Tories’ bid to seize power at council slammed by coalition as ‘irresponsible and underhand’

no confidence vote bcp council
BCP Council is currently run by the Unity Alliance coalition

MEMBERS of the coalition controlling BCP Council have attacked a push for a vote of no confidence in its leadership as “irresponsible and underhand”.


At tomorrow’s (Tuesday) full council meeting, the Conservative group will call the vote saying the minority multi-party Unity Alliance was “paralysed” by competing priorities, writes Josh Wright of the Local Democracy Reporting Service.

Coalition members have attacked the decision, saying the opposition group was “taking advantage” of the death of a councillor and fearful that its work was beginning to bear fruit.

Conservative group leader Cllr Drew Mellor announced last week his intention to call a vote of no confidence in council leader Vikki Slade.

He said he would run a “more experienced” administration in dealing with a funding gap of more than £30m that the council’s coronavirus response has left.

The Conservative group has as many councillors as the coalition following the death of Christchurch Independent Cllr Colin Bungey, and Cllr Mellor said it was better placed to deal with financial issues.

But in a letter the five Poole People councillors, including council deputy leader Mark Howell, said a change of administration would be “extremely disruptive and unhelpful”.

“The Unity Alliance (UA) has been remarkably successful in its first year,” the letter said. “Its councillors represent a wide spectrum of views and possess diverse skills and experience.

“The cabinet has been full of energy, and is continuing to develop policies to deal with our housing shortage, kick-start regeneration, and move towards sustainability while consolidating and transforming the council structure, protecting vulnerable adults and children, and addressing the unprecedented impact of the Covid-19 pandemic.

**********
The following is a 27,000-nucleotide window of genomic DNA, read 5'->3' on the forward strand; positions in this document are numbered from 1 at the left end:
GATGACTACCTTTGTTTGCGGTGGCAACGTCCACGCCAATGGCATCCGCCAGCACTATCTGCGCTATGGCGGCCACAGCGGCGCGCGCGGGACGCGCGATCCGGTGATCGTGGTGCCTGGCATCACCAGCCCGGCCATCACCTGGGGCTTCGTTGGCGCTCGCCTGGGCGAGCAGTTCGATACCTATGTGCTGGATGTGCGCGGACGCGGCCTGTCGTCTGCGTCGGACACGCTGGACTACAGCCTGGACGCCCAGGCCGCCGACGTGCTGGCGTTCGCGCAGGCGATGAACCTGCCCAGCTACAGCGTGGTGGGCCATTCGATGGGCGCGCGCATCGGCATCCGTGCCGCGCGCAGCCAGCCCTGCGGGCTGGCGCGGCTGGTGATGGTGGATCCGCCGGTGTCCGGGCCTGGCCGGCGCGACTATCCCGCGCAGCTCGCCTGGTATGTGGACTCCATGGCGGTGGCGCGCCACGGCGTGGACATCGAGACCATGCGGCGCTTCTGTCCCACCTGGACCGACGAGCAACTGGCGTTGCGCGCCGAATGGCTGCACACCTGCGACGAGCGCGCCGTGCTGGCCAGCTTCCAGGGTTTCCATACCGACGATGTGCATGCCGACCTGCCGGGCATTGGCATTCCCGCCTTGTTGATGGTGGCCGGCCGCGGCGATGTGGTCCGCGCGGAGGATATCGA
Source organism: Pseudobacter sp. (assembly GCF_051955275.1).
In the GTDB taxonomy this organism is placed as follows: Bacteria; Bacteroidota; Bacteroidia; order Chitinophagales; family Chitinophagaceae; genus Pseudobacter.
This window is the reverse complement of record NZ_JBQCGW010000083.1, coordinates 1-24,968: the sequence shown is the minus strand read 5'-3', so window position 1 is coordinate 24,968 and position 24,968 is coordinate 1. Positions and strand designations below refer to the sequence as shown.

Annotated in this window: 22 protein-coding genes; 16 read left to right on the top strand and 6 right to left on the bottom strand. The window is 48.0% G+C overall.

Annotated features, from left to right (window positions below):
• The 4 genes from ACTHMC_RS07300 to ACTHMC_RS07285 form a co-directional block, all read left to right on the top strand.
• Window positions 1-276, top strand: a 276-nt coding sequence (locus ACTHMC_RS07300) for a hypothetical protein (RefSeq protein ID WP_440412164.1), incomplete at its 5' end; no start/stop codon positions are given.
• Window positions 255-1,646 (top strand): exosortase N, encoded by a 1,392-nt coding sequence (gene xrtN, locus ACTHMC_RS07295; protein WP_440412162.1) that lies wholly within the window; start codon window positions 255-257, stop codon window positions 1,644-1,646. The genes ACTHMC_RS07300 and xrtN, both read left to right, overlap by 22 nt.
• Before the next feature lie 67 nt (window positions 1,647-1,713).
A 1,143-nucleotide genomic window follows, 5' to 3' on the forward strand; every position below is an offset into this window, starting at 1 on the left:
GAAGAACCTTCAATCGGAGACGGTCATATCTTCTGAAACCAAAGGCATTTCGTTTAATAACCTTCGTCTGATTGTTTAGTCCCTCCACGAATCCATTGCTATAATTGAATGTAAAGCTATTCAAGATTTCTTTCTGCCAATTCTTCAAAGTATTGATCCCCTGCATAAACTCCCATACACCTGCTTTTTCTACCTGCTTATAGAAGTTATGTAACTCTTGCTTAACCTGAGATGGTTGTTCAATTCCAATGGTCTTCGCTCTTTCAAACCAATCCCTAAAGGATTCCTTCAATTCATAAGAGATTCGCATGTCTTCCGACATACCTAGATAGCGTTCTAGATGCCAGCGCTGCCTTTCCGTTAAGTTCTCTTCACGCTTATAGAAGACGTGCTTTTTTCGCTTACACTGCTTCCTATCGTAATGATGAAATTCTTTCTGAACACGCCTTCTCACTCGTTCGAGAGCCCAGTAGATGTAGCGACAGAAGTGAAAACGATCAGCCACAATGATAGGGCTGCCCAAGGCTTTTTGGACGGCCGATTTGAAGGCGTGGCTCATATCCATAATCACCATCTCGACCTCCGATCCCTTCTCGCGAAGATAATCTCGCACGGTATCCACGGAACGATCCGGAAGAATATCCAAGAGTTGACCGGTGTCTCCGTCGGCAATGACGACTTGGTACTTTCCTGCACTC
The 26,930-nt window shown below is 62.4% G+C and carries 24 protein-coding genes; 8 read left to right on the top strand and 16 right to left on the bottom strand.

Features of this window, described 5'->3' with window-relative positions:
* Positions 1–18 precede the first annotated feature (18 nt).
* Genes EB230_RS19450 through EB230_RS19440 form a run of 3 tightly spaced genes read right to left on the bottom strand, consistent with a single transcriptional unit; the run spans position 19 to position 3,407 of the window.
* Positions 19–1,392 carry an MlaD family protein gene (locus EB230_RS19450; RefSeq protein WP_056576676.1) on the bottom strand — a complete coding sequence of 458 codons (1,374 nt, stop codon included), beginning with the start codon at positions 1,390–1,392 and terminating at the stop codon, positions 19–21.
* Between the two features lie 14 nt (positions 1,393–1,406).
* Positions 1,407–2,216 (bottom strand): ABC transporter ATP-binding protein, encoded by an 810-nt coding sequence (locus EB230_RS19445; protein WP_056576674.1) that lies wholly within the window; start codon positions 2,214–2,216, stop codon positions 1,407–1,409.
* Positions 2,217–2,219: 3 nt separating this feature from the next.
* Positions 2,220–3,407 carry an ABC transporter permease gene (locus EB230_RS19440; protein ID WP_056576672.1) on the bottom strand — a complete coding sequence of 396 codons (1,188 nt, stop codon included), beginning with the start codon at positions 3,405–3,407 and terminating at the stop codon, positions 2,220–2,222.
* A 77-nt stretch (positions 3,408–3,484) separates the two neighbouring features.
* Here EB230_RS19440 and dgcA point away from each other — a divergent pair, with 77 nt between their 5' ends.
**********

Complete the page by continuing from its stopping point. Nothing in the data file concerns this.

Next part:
“The decision by Cllr Mellor to take advantage of the death of a Unity Alliance councillor by tabling a vote of no confidence in the leader of the council is irresponsible and underhand.

“It is a sign of desperation as he can see that the new policies and projects that the UA has been working on over the past year are beginning to bear fruit. He feels the need to make a play before the public gets to see these benefits.”

Similar concerns have been raised by other members of the coalition, including Liberal Democrat and Christchurch Independent councillors.

But Cllr Mellor dismissed the allegations and said the vote was called because of “policy paralysis”.

He said: “Because of the number of resignations both within political groups that make up the alliance and from the alliance itself, the arrangement is now even more disparate and compromising than initially and has led to a paralysed minority administration that doesn’t have the numbers to get its budget through.

“There is a necessity to come together now as a councillor base and to tackle the enormous health and economic crisis we are facing.”

He said the Conservatives would offer a “stronger, more experienced and more inclusive” administration should they succeed with the vote tomorrow.